To get the best return on investment for their learning initiatives, businesses need to take the same approach they would to any other element of their operations. This, says G&G Advocacy's CEO, Michael Gullan, means starting with a clearly-defined strategy and objectives.
It all starts with an understanding of your business goals and objects, says Gullan, and match your learning outcomes to those objectives for your various employees.
“You need to work out how to create different learning paths for different roles in the business to drive specific outcomes and results,” he says.
Doing this means developing a deep understanding of how adults learn and what this means for your training strategy.
“Adults need to understand why they have to learn something and should be given the opportunity to put their theory into practice sooner rather than later. We all learn better by experiencing things than by being instructed. This means adult learning needs to be interactive and engaging. Printouts and PowerPoint presentations don’t cut it, adults learn better by role-playing scenarios and working through simulations,” Gullan adds.
Using a ‘just in time’ rather than ‘just in case’ approach helps here too. Rather than teaching everyone everything they may need, to fulfil a role, teach them what they need to know as they need it so they can apply their new skills and better retain them.
Next up, he states, companies need to consider the learning management platform they plan to use. “The user experience is critical,” he states. “In order to ensure you’re getting the best out of your platform it needs to be designed specifically to address how adults consume content. People absorb information better when delivered in short bursts that match their attention spans. Using a variety of aids like visuals, videos, infographics and the like can help present the content in a way that delivers the greatest meaning to a variety of people with various levels of familiarity with the topic.”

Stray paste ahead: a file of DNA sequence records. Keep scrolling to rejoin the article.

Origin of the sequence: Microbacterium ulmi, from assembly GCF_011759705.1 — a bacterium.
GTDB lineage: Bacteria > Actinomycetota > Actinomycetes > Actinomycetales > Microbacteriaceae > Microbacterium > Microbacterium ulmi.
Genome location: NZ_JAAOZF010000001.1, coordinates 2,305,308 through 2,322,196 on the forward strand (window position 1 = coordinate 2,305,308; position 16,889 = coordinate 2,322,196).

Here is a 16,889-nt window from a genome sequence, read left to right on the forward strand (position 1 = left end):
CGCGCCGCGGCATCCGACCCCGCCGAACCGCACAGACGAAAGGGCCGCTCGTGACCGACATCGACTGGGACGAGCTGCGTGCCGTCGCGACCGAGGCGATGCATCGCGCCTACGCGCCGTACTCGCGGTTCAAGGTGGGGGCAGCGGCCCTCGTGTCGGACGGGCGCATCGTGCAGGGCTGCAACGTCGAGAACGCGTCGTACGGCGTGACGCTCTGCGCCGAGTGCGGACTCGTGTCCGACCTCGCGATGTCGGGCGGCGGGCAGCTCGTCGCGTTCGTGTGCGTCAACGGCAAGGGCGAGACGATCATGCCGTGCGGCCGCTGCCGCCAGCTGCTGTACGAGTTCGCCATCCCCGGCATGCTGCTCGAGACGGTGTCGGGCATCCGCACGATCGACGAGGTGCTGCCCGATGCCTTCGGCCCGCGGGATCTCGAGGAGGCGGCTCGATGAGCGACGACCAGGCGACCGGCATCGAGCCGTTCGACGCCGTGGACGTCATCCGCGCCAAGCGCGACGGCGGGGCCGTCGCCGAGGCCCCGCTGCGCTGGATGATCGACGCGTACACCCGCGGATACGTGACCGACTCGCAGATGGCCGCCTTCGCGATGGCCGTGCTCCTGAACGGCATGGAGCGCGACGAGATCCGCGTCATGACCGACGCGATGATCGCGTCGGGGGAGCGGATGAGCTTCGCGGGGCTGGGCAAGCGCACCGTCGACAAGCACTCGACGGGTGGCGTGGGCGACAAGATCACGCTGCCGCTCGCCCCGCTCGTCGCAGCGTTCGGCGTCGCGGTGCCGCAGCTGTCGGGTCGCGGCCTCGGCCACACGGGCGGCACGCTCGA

Finally, he says, you must measure learning activity and results, and understand the analytics you get out of your platform.
“Learning without effective evaluation is meaningless,” he comments.
An effective learning strategy should include what the desired outcomes are (objectives) and how those will be measured. Your learning platform needs to give you several key metrics, he says, including:
- Tracking learners’ progress and areas where they can improve.
- Showing how learners engage with content, each other and learning exercises, which will help you understand what works, what doesn’t, and how to optimise your learning programmes.
- Comparing performance in online learning courses with job performance to determine how effective the training was.
“Research has shown that 93% of employees
will stay at a company longer when they’re learning and developing. Businesses that approach learning without a clear strategy and defined objectives aren’t just wasting their budget, they’re losing employees because of it,” Gullan adds. “Conversely, well-planned and implemented learning programmes can directly affect employee performance, and, consequently, the business’ bottom line.” About G&G Advocacy G&G Advocacy
was founded out of the need for organisations to provide smart-working digital solutions to learning and training that are aligned with the way people want to access information, learn, acquire knowledge, and develop their skills.
Everything G&G Advocacy does stems from one simple idea: If we design a better experience, we'll get better results. Workplace learning and skills development doesn't need to be boring. G&G Advocacy assists organisations to gain the lead in their sectors by ensuring they deploy key information to develop their staff, learners, advocates, customers, partners, franchises and other external stakeholders with skills and information so they can outperform their competitors and, ultimately, advocate for the organisation’s product or service.